The oi in such words as chⁿoi, noi, tⁿoi, oⁿi is pronounced by many nearly like ai; as chⁿai, nai, tⁿai, aⁿi.
The initial l and n in such words as lam, lan; nam, nan are often interchanged; i.e some persons will usually say lam lan, other usually nam, nan, without seeming to perceive any difference.
The terminations n, and ng, in such words as kwan, kwang; tien, tiang, are confounded by some who do not seem to notice any difference between them. Such persons will also usually confound the terminations et and ak, as siet, siak.
The ù in such words as 汝, 去, lù, kù is sometimes pronounced u; as lu, ku. Also ù in such words as 代, 塊 tù kù is often pronounced ò; as tò, kò; and it may be remarked that when the ù sound is given in this class of words it is a more open sound than when it occurs in the class just before mentioned; the difference is easily perceptible, but does not seem capable of being represented by Roman letters. The ù in such words as ùn, ngùn is sometimes pronounced i, as in, ngin; by other is is pronounced e, and the n changed to ng; as eng, ngeng.
The nasal sounds are used much more by some persons than by others. The words in which is is universally used are mostly those which in the Court dialect and also in the Tie Chiu reading sound end in n or ng; these terminations, in common usage, are often dropped, and the nasal sound inserted before the preceding vowel, which is also often changed to suit the new form of the word; as Cheng, Chⁿe; Chiang, Chⁿie; Chien, Chⁿua; Hiong, Hⁿia.
5. The Tie Chiu, like most other dialects, has what is called a reading and also a common sound to the words. The common sound, however, to a considerable extend accords with the reading. There are also a large number of words whose reading and common sounds are used interchangeably both in reading and in conversation. But in other cases the reading sound is used only in chanting the classics. Neither teachers nor common readers, in reading a ommon book, ever think of using any other than the common sound; nor do hearers expect any other. Hence reading in the Tie Chiu dialect corresponds, more than in some other dialects, with reading in other languages. The hearer is expected to understand the words as they are read, and whatever explanations are made are rather of the thought than of the words. It is therefore the common sound of the words which it is important for missionaries to know; it is well to acquire a knowledge of the reading sounds in order to trace analogies and make comparisons; but for the purpose of making known the Gospel it is of but little use. Hence in the following work the words are arranged according to the common sound; and where words have several sounds, or tones with different meanings they are usually repeated under each respective sound or tone. In the second part or Index to the work, however, the reading sound will be found along with the common, where they differ from each other.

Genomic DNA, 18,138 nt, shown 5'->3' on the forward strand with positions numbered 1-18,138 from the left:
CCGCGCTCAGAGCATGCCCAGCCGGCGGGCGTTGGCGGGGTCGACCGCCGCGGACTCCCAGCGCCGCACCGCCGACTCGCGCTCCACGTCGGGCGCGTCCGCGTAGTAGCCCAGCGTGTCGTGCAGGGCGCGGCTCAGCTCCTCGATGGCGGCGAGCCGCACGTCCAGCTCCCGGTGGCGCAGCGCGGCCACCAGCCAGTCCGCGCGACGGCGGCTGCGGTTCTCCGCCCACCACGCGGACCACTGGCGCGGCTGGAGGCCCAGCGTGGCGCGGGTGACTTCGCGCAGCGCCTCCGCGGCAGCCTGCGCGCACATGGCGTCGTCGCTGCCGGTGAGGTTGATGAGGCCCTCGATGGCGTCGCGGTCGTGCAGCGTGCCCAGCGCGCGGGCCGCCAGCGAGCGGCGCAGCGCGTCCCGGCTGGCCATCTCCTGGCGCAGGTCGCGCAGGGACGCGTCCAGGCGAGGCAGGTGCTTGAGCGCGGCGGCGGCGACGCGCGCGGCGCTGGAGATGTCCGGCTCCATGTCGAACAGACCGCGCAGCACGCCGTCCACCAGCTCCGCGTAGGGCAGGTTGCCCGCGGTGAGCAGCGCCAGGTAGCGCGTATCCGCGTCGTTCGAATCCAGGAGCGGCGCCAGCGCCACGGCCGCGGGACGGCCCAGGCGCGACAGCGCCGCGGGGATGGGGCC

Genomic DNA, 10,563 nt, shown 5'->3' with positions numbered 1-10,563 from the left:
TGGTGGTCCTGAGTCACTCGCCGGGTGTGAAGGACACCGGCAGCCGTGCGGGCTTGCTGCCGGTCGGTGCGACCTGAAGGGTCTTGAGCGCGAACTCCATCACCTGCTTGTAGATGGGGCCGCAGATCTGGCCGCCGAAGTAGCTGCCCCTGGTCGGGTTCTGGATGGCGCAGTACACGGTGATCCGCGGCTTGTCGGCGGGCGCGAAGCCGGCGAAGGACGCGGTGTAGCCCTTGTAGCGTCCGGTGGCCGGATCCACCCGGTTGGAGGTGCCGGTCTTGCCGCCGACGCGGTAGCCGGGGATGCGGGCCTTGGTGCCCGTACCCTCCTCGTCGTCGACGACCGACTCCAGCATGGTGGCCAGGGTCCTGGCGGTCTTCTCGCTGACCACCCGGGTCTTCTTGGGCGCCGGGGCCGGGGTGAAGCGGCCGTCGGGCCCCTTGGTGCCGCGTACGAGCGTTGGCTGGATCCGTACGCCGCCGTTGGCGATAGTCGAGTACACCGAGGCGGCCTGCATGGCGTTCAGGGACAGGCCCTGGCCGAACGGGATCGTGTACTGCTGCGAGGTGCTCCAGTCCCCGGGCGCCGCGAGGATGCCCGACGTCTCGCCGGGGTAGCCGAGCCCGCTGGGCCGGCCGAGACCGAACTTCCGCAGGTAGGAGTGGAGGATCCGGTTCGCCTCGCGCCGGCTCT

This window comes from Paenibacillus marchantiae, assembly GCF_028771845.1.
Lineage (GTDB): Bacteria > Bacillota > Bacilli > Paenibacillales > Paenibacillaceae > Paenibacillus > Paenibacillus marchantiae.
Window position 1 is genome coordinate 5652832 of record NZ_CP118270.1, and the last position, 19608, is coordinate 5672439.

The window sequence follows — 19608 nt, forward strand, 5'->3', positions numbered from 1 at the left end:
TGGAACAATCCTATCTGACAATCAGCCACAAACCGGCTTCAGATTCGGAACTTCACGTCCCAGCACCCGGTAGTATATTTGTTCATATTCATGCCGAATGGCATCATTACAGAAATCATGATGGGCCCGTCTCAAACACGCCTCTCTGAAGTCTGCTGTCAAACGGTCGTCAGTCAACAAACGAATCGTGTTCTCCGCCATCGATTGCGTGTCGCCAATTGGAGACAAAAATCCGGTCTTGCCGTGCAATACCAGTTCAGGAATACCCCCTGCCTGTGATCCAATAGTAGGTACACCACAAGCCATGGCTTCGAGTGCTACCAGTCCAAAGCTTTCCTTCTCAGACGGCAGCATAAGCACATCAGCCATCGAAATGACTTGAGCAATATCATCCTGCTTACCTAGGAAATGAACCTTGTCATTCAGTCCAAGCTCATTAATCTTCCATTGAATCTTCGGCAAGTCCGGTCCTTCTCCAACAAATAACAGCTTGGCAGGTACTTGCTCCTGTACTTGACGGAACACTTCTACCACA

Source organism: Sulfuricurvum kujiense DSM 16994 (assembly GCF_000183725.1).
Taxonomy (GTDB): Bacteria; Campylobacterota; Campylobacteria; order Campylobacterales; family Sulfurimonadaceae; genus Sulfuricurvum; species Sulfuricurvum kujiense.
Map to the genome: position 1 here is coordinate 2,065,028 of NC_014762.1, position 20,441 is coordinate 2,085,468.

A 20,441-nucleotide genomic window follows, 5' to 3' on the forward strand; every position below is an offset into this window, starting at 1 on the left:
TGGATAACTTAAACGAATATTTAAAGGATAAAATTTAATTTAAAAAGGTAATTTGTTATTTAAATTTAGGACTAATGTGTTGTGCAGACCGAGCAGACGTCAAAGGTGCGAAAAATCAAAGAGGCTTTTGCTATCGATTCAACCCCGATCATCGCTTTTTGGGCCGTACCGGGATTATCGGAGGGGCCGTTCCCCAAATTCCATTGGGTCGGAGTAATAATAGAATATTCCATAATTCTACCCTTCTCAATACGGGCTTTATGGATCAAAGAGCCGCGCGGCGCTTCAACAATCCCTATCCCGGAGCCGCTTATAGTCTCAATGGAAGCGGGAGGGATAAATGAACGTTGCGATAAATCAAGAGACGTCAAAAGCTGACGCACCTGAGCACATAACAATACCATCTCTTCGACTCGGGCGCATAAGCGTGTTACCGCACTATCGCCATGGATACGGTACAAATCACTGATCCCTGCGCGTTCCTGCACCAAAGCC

6. As the printing of this work has been performed under many disadyantages, it is presumed that severe criticism will be spared. If the work is capable of being, in the least degree, serviceable for the end designed let it be so used; and whatever can be done by any individual to render a future edition more useful will promote the great object of man's salvation. There will be different opinions among Chinese teachers as to the sound, and of course, the collocation of many words. Instances have occured in which four different teachers have given as many different sounds to a word; hence it would not be strange if some words should be arranged incorrectly. It is hoped however, that, as mnch care has been taken, with the assistance of several native teachers, it will be found essentially correct, and, will lead those who follow it to such a use of the language as will cause them to be readily understood and will render them extensively useful to the people.